Here a few advertising industry trends that have caught our eye in the past few weeks and which we think will matter for political ad placement in the months and years to come.
– Desktop ad sales are peeking. So fewer voters will be seeing political ads at work.
– Maybe because 30% of all Americans own a tablet? So ad targeting using web browser technology might be getting less effective.
What’s this mean? Political campaigns are going to have to consider more mobile ad placements and those placements are going to have to be bought by geographic location. Expect to see this take effect in upper income urban enclaves and almost every suburb and college town in 2014.
– Rich media gets more attention than basic banners. What’s “rich” media? Ads that expand across a page, ads between pages or ads that contain video.
Combine the rich media trend with the rise of tablets, fall of desktop ad placement and you’re going to see more interstitial ads – between the pages – on mobile tablet devices. Why? They work. Look for this in force in 2016.
– Big news outlets with the power to influence public opinion are experimenting with ways to sell ads with their or others’ opinons. This is an interesting trend for public affairs and other lobbying efforts. Spot-On’s run a few local persuasion campaigns with banner ads with good results so these “sponsored” ideas have traction.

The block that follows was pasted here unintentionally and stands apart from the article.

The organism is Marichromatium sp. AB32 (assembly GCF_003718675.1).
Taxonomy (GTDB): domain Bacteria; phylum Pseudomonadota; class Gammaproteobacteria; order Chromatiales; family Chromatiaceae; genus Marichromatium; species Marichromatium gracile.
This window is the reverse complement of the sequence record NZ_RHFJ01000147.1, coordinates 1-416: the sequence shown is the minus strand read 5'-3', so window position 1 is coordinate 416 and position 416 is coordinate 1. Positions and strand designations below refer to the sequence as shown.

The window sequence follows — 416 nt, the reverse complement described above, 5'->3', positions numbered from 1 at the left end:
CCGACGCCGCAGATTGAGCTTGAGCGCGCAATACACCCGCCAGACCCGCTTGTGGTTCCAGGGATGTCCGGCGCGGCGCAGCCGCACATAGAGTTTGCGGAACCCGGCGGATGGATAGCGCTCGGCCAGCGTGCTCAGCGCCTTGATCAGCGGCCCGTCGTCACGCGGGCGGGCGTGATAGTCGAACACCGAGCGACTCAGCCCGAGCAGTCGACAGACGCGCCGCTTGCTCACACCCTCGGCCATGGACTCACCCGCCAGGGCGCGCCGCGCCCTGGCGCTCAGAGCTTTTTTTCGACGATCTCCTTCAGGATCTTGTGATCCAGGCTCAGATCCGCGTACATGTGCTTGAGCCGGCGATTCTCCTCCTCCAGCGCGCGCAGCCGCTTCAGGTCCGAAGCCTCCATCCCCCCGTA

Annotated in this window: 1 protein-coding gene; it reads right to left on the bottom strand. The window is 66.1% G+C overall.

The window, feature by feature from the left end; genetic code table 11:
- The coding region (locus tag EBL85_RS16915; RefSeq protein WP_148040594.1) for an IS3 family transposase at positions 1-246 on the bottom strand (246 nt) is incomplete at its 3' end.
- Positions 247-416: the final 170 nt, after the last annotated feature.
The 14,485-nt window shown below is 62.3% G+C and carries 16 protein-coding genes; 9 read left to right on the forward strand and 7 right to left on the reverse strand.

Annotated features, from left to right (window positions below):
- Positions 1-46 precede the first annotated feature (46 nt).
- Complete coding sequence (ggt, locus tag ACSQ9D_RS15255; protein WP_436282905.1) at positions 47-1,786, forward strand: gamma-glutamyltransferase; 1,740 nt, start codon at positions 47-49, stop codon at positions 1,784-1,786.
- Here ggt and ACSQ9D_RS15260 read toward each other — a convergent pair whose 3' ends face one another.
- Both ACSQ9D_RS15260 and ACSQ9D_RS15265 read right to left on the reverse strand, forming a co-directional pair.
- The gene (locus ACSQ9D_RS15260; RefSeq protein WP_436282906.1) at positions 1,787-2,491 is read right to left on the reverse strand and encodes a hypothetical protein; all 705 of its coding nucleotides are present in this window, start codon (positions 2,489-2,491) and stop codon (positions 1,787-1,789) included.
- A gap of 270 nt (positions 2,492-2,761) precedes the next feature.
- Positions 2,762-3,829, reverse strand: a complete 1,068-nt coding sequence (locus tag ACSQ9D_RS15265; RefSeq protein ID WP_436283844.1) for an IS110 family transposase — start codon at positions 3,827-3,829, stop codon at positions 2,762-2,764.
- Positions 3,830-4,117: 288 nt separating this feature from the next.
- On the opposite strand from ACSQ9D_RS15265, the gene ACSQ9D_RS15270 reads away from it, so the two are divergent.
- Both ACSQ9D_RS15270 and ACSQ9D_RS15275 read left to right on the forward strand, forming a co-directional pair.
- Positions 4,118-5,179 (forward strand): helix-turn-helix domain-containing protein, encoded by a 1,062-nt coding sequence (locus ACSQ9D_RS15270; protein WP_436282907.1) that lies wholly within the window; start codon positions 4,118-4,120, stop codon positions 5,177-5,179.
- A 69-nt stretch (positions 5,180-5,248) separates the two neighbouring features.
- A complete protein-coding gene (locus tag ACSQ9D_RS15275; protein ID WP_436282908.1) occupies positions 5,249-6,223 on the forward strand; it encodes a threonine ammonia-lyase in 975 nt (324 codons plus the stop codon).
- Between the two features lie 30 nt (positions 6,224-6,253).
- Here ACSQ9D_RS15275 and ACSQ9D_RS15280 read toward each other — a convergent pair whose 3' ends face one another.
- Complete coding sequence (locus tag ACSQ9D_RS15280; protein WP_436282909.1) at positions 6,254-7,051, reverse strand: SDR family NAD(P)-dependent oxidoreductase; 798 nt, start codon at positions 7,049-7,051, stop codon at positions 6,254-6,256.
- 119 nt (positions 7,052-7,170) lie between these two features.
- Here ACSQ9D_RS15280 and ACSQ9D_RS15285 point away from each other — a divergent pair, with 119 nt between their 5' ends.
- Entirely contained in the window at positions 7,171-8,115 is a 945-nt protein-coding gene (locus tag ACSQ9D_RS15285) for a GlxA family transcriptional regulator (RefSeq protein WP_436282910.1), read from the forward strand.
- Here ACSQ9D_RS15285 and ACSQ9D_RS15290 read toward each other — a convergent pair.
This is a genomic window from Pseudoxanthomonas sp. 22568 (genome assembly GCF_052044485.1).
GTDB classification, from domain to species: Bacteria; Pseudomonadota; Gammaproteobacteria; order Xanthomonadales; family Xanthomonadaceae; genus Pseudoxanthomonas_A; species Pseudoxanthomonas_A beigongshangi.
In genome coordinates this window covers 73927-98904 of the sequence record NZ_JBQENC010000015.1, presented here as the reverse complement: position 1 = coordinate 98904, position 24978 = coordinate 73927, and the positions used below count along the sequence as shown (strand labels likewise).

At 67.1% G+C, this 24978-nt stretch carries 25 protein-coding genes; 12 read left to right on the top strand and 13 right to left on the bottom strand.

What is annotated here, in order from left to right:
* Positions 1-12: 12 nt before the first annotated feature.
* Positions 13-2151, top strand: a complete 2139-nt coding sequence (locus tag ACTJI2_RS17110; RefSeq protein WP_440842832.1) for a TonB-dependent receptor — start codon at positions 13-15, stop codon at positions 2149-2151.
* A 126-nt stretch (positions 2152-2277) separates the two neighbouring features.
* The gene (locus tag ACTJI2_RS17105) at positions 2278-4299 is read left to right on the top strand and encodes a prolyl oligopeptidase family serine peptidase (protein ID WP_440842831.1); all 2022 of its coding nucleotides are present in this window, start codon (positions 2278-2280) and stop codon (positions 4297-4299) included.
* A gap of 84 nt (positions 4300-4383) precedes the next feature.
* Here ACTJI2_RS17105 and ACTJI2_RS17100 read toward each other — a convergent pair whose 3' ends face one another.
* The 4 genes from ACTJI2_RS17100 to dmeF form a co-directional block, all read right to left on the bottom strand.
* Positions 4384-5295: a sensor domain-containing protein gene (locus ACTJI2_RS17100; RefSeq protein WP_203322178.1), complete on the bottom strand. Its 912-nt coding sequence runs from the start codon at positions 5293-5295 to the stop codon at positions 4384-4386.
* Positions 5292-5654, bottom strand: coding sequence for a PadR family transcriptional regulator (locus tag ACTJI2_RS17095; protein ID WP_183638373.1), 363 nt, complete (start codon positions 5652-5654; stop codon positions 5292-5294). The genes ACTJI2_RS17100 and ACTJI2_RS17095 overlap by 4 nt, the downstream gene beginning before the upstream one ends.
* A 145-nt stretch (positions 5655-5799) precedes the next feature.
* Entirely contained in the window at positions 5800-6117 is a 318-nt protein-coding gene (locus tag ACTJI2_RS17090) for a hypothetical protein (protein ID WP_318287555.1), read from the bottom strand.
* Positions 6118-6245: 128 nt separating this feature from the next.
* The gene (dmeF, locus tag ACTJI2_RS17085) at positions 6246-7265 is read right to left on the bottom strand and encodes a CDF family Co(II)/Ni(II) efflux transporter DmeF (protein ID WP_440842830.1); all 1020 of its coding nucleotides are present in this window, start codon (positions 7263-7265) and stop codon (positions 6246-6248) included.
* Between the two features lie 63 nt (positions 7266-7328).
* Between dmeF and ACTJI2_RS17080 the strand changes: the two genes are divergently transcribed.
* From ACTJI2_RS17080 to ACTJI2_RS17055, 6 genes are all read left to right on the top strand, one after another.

And, lastly, following up from a trend we, er, spotted a while ago, some folks think there’s a real good chance all this talk about NSA and metadata and listening and tracking is going to affect how consumers view their individual online privacy. One poll got a lot of traction when it said that Americans aren’t upset by surveillance of data and phone records but a look at the details – the proverbial cross-tabs – shows more ambivalence. And one Massachsetts legislator agrees: He’s introduced legislation to keep the cable company from tracking your TV habits.
In other words, all candidate websites should have privacy policies like the one described here. And brace yourself for a world where a lot of the tools used in online tracking – retargeting and cookie matching – get a more thorough review by lawmakers.